Footnote 3 thus is Judge Wherry’s response to the 8th Circuit opinion which said that the original Tax Court order failed to explicitly state that the outside basis was zero. As I suggested in my original post on Thompson, and as Judge Gruender’s concurring opinion in the 8th Circuit case also suggests, it is possible that the 8th Circuit approach can be read as allowing for immediate assessment if the Tax Court order explicitly stated that the result of the sham determination was a zero basis. Here’s what the 8th Circuit said about the order in the original Tax Court matter:

A careful reading of the order, however, reveals that the Tax Court concluded, as relevant here, (1) that RJT was formed and/or availed of to artificially overstate Thompson’s basis in RJT; and (2) that Thompson’s purported basis in RJT—$22,006,759—was overstated. It does not necessarily follow, however, that Thompson’s entire purported basis was overstated, or in other words, that Thompson’s outside basis in RJT was zero. Because the Tax Court did not determine Thompson’s outside basis in RJT, the IRS properly issued a notice of deficiency under § 6230(a)(2)(A)(i).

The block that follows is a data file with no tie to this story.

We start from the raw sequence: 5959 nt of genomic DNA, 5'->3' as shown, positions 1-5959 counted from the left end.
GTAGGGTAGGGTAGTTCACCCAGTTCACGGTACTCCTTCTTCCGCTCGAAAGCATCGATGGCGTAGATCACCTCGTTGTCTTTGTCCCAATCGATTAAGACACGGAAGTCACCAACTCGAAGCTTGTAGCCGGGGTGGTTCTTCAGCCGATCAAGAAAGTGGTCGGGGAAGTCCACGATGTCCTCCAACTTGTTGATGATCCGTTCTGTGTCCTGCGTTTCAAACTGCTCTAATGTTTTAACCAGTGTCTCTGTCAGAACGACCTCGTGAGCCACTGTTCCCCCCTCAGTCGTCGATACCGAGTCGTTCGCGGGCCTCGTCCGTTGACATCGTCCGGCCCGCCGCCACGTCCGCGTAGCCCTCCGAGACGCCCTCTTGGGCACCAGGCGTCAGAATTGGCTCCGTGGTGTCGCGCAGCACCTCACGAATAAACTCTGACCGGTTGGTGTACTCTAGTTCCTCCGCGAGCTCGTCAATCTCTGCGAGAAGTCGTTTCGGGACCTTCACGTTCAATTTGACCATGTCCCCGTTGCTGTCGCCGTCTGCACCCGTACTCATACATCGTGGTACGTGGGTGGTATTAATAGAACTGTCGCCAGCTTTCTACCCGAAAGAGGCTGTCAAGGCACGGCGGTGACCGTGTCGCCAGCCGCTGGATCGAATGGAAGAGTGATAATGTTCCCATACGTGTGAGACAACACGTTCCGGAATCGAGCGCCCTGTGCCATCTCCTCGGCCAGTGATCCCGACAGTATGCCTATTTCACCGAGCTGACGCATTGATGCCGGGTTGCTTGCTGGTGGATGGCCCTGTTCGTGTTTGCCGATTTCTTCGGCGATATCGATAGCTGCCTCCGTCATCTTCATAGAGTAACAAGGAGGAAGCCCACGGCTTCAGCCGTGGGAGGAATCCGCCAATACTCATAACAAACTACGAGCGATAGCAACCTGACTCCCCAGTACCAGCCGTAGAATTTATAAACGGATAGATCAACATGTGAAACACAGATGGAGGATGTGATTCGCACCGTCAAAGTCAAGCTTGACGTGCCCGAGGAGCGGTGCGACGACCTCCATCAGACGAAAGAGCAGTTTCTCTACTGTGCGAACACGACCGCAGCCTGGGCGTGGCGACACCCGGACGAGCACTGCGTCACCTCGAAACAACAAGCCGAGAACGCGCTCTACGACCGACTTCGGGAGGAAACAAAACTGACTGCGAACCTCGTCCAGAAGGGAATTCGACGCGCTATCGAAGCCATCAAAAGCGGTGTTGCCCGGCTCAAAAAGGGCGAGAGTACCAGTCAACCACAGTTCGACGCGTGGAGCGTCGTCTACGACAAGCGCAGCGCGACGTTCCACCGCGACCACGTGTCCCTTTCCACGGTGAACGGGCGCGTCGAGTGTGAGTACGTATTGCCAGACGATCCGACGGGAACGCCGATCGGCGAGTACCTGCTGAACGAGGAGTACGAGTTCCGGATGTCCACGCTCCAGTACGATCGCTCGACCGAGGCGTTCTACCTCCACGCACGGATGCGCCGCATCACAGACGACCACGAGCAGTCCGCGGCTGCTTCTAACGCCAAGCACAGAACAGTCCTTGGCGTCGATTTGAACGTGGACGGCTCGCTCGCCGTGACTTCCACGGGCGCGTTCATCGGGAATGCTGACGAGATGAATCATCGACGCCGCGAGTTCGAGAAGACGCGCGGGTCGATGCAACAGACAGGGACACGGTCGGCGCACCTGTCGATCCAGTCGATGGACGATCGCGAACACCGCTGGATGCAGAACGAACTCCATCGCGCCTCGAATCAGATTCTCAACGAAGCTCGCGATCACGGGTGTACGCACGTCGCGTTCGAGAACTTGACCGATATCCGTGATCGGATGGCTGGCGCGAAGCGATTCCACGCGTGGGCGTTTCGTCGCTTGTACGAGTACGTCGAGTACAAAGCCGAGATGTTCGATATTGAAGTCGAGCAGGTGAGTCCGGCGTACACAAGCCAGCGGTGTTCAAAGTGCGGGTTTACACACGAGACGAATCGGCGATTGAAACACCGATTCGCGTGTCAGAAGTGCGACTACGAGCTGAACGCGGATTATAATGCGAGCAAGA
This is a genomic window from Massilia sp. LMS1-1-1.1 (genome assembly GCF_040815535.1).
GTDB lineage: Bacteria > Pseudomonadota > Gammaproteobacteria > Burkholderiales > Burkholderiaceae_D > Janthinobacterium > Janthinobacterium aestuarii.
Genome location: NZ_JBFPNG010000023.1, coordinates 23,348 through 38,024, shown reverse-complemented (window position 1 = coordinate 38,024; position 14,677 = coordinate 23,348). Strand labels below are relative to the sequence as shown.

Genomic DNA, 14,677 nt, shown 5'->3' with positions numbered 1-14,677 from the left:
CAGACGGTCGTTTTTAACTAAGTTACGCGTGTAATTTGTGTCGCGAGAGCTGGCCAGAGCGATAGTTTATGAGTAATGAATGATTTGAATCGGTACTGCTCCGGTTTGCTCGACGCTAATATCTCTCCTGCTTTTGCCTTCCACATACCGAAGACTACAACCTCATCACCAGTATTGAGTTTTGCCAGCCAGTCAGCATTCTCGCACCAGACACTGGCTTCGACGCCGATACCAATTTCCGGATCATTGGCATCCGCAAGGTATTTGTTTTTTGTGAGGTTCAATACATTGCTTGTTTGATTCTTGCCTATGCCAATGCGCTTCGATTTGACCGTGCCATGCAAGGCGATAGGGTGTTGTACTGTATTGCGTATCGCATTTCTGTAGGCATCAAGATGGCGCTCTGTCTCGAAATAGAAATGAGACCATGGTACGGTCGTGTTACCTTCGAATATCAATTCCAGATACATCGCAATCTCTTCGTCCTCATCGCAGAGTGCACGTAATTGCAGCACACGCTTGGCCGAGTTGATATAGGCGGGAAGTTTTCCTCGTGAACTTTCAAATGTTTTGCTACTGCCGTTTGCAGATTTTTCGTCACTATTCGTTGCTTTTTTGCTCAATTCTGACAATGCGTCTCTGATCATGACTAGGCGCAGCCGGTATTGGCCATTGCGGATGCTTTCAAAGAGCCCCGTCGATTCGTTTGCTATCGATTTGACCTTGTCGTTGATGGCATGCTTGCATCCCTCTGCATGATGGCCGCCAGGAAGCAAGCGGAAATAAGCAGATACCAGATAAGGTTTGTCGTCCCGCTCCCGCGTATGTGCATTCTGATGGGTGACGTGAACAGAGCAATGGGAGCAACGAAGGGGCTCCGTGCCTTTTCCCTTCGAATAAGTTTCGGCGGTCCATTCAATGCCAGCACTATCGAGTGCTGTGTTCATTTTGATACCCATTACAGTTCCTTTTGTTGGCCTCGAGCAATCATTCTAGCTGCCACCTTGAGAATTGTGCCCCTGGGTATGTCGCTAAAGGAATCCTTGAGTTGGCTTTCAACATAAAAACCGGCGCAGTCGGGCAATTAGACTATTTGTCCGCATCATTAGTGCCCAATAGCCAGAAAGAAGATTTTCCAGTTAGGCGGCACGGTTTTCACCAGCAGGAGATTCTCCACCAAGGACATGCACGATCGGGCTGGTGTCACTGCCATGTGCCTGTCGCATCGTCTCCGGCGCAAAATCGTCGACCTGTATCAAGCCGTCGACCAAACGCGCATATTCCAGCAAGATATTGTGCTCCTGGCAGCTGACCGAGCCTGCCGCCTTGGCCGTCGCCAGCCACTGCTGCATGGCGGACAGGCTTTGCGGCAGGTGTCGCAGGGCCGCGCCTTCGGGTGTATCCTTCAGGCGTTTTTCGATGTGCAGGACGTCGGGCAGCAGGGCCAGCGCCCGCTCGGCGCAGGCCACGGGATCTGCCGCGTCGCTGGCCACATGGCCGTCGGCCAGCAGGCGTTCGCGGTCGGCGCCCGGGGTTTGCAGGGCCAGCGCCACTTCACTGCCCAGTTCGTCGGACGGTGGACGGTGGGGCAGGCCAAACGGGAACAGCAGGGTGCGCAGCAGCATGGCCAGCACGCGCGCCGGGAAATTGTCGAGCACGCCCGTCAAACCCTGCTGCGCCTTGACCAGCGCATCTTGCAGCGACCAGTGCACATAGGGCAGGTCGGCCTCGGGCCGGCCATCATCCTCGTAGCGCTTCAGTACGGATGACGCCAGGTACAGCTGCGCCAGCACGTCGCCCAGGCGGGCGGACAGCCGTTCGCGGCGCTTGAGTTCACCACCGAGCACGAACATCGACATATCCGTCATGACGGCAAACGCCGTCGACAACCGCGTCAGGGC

So, perhaps the 8th Circuit left the door open for a partner level zero basis determination. Yet, the next sentence in the circuit court opinion somewhat inconsistently cites to cases in other circuits that concluded outside basis was an affected item: “[W]e agree with the other circuits to have addressed the issue that outside basis is an affected item that must be determined at the partner level.” (citing to Jade Trading in the Federal Circuit and Petaluma in the DC Circuit).